http://www.texasdairy.com/#!power-of-a-trust-fund/c1x3y

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BANKRUPTCY ALERT: The Fifth Circuit Narrowly Construes "Good Faith" in the Context of Lending to a Debtor
Thursday, September 11, 2014

Debtor-in-possession financing ("DIP financing") is a critical issue that comes up at the beginning of most large to mid-sized bankruptcy cases.  Companies filing bankruptcy are typically doomed to a rapid liquidation if they are unable to obtain new financing to support them through the bankruptcy process.  The risks associated with lending to a company already in bankruptcy are readily apparent.  To deal with this risk, DIP lenders demand a number of different protections.  Chief among these protections are a first priority lien on collateral and an order of the bankruptcy court finding that the DIP lender has acted in good faith.  The good faith finding is important because a final DIP financing order may only be reversed on appeal if the appellate court overturns the good faith finding made by the bankruptcy court.  To the DIP financer, who has already advanced funds based upon the bankruptcy court's order, a subsequent appellate decision overturning the bankruptcy court's finding that the DIP lender acted in good faith is a disaster.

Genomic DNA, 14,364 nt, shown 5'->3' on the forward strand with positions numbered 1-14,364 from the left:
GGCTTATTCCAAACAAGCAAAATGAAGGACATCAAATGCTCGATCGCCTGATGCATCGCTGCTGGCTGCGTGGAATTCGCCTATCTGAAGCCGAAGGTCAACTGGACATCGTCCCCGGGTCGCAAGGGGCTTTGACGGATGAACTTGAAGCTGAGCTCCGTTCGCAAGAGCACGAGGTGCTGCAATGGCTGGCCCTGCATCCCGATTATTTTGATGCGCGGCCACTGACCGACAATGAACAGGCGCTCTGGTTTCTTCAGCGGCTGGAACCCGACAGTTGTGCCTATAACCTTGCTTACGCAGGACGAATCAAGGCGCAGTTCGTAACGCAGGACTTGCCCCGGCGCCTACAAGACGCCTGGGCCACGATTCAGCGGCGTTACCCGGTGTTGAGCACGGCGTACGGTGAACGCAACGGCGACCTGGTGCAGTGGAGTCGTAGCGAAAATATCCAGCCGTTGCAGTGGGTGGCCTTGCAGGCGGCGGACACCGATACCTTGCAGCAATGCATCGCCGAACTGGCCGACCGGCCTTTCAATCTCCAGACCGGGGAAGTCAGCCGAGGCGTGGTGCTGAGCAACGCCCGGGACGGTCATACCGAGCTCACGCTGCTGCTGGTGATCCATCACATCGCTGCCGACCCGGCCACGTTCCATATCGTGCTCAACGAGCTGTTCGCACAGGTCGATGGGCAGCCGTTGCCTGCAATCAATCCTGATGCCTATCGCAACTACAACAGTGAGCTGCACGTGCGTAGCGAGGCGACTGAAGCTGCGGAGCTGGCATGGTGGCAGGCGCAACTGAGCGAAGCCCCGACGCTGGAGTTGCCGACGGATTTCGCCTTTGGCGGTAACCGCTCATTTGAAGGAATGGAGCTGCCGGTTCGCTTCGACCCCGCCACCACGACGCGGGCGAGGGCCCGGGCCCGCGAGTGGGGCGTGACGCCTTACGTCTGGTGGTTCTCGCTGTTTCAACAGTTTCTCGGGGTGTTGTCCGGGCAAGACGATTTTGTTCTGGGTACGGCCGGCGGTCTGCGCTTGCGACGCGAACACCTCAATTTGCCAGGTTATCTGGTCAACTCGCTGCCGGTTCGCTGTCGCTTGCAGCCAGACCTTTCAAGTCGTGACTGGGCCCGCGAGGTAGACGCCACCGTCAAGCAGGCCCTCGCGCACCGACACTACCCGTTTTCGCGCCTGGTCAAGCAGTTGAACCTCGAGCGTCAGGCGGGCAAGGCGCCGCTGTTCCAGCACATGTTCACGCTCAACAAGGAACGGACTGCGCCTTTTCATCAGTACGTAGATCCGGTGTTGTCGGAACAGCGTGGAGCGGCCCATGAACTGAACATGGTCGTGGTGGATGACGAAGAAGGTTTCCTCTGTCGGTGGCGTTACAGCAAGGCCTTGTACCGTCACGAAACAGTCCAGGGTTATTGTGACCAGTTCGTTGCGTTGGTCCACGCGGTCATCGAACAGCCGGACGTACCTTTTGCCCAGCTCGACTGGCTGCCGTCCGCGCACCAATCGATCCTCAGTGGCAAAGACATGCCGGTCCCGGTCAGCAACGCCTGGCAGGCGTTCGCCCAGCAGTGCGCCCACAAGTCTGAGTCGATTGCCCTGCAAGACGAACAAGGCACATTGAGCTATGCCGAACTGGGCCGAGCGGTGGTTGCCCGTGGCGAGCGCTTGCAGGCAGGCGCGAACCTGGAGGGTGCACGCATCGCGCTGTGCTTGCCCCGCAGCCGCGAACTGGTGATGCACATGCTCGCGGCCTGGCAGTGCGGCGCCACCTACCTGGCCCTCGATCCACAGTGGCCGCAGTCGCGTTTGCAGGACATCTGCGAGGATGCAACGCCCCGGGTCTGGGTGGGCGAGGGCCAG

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LITIGATION ALERT: Spoliation of Evidence in Texas: The Supreme Court Speaks
Tuesday, September 2, 2014

The advancement of technology, the preservation of electronic evidence, and concerns over imposing sanctions when discoverable electronic evidence is lost as a result of routine business, spurred the Texas Supreme Court to bring much-needed clarity to Texas law in the area of spoliation of evidence. Spoliation is the intentional, reckless, or negligent destruction, loss, alteration, or obstruction of evidence that is relevant to litigation. When a party fails to produce evidence in its control, the law presumes that, if produced, the evidence would operate against the party. The spoliation presumption started as a concept in 1852 that missing evidence was presumed against the wrongdoer. Since that time, however, no rule had been expressly adopted by the Texas high court and the presumption was not uniformly applied.